Updated: Jul 6
In May 2014, I was professionally feeling out of place, low in confidence and like I didn’t belong. I was returning to work after my second maternity leave with a big new promotion, new team, new client – and feeling under pressure and out of my depth.
I never used to personally connect with the idea of imposter syndrome (the sense that I would be found out at any moment and discovered a fraud) but when I began researching the phenomenon and working with many clients who this was coming up for, I found the explanation that 100% described how I had been feeling for maybe 10 years of my professional life.
I didn’t belong.
I wasn’t as intelligent as everyone else. I went to a state school in Manchester. I have a Northern accent and therefore, not enough in some way.
This I understood.
And suddenly my behaviours and low confidence was explained. The years of overwork, the years of feeling inadequate, uncomfortable, of arriving in meeting rooms feeling exposed and different in some way, unable to contribute fully as I was too focused on how different I felt.
What is imposter syndrome?
Imposter syndrome is a recurring emotional experience – a psychological phenomenon where sufferers believe that you are a fraud and that your success is driven by luck or hard work – but not by your experience, attributes, or behaviours. It can feel like a sense of dread or unsettling sensation.
Imposter syndrome can be triggered in several ways.
Psychological studies have shown that there are four common ways we can be triggered:
Newness – new role, new colleagues, new job, new situation, new skill
Scrutiny – being under scrutiny in some way, preparing for a promotion, delivering a pitch or presentation
Difference – real or perceived, looking, feeling or sounding to others you are interacting with
Pressure – being under pressure in high stakes situations
It’s not just an internal problem that causes us to hold back. It creates anxiety and stress as we worry about judgment from others. It decreases our effectiveness at work – and leads to lower job satisfaction, less mental energy and high instances of unhealthy perfectionism.
It makes us feel isolated and lonely and unable to contribute or feel reluctant to try new things.
How can we overcome imposter syndrome?
The key to imposter syndrome is bringing it into the light.
When we are gripped by imposter syndrome, our minds take us through this vicious cycle:
When we are triggered, this ignites a performance anxiety – more than wanting to do a good job and perform well. More like a sense of dread that something bad will happen if you don’t do well. A fear of failure.
In the face of this, there’s usually lots of negative self-talk happening. Undermining yourself, discounting your previous experience, questioning your competence and feeling exposed.
This can breed overwork. Working longer and harder than others to quieten the internal voice and thinking that you might not be as good as everyone else, but you can work hard.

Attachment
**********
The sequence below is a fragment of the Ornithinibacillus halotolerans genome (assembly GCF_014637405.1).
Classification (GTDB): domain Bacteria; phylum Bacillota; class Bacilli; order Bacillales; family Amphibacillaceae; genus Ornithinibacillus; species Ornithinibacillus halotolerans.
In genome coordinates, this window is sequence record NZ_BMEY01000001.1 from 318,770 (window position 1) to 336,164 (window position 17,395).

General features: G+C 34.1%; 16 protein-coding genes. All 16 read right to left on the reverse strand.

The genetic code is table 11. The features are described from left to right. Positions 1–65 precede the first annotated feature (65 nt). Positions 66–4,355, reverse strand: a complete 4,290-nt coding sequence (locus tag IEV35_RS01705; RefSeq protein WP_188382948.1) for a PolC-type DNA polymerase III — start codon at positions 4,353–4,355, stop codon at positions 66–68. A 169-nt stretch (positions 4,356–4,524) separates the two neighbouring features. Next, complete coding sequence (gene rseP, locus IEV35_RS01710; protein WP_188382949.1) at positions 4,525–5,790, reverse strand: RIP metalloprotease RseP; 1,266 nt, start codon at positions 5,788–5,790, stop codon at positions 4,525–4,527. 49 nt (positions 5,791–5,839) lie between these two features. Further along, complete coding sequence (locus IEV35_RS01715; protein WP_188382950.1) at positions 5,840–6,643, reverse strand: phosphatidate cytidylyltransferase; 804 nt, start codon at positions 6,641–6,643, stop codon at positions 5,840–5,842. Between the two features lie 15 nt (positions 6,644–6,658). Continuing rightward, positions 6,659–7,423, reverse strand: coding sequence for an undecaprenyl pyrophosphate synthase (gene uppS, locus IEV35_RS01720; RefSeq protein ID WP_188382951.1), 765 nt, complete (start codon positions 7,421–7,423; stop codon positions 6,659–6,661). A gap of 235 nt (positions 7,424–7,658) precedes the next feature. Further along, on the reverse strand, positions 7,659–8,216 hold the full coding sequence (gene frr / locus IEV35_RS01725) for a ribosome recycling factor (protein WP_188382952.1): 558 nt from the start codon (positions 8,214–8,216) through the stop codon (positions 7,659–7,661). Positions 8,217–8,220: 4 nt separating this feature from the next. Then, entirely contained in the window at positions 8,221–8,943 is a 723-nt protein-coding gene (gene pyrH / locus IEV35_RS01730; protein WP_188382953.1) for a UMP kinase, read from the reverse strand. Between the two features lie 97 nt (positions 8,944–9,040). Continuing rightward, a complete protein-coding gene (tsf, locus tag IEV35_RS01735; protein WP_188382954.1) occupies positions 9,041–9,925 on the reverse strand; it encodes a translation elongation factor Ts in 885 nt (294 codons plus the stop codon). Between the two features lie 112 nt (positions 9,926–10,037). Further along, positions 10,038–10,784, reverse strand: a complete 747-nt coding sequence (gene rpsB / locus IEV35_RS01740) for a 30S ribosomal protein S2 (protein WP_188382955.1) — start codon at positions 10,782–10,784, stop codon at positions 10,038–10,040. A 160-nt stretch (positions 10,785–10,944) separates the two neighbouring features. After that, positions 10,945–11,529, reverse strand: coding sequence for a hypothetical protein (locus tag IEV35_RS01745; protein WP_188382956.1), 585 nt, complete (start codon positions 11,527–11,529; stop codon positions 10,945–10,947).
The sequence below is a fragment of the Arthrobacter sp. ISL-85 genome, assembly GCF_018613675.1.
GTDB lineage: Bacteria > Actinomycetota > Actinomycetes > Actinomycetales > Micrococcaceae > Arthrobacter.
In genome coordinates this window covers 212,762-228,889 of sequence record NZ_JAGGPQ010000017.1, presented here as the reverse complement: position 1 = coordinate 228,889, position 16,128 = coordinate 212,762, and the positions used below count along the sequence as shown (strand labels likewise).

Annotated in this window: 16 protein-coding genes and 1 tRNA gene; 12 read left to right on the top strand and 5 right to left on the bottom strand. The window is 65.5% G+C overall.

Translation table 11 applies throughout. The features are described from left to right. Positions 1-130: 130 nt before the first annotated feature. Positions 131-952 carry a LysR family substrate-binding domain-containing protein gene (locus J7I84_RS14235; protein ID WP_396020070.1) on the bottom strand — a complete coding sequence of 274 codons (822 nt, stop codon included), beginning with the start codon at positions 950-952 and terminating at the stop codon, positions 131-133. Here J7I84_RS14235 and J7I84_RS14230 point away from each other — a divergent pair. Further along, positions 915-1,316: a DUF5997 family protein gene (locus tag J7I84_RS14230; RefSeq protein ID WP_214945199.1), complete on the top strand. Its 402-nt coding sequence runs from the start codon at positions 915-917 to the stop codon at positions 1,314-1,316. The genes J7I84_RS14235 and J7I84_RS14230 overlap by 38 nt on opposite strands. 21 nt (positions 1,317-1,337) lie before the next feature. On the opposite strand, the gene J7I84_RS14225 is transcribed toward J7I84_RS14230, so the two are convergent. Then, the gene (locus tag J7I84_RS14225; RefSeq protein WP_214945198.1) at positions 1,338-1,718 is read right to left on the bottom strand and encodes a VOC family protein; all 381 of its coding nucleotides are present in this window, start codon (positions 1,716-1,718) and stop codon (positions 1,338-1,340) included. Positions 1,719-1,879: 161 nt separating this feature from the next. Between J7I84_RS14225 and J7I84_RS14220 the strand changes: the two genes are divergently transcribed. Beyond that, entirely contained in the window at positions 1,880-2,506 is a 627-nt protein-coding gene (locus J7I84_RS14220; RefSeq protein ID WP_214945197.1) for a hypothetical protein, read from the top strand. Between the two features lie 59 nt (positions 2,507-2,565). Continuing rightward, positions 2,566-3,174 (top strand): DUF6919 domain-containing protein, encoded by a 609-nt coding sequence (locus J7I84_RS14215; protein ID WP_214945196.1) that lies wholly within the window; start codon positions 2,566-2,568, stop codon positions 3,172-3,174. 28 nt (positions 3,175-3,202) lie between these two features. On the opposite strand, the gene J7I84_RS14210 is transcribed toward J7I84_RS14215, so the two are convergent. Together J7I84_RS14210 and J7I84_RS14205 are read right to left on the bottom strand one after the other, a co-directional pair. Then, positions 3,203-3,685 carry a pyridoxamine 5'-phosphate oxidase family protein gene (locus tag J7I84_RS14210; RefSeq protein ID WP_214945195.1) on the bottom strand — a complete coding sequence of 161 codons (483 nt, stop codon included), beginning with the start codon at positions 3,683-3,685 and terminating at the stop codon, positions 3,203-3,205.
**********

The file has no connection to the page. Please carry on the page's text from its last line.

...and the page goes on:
Or it can breed self-sabotage in the form of procrastination or avoidance. But ultimately the work needs doing and the deadline looms therefore, you need to default to an intense period of overwork.
This can result in overwhelm (and over time burnout).
But typically, those experiencing imposter syndrome are high achievers and therefore, they are ultimately successful in what they do.
And here’s the kicker, you then believe that your success is down to this torture cycle and you repeat the pattern.
But there’s another way…
You’re unlikely to be able to avoid the triggers or difficult emotions (such as performance anxiety or fear of failure) but instead we need to learn a new pattern of behaviour which over time will become habit.
It's at this point in the cycle that we want our self-awareness to kick in – our mind wants us to follow tried and tested paths of mental churn. But we need to disrupt this pattern of thinking.
When you notice these feelings it’s important to reflect on what you’re thinking, gently ask yourself:
Is this true?
Is this kind?
Is this the whole picture?
What am I feeling right now?
What stories am I telling myself?
What might have triggered this way of thinking?
You could also seek the advice of others – getting a trusted colleague’s perspective on your thoughts – sometimes just saying it aloud helps you dismiss it.
You then you want to replace the negative story with something more positive – challenging yourself to recognise your success and accomplishments.
One tip I often share with clients is to keep an email folder containing all your feedback, thank you emails, nice praise, testimonials that you can read through when you feel that sense of dread rising.
How can you tell if you're experiencing imposter syndrome?
Here’s a couple of questions to help you identify whether you are experiencing imposter syndrome:
Are you uncomfortable in accepting praise in your accomplishments?
Do you doubt your general intelligence?
Do you think others would be disappointed if they realised what you really know?
If you’d like more tips on overcoming imposter syndrome, follow me on Instagram.
I’ve also compiled a reading list on imposter syndrome if you’d like to find out more.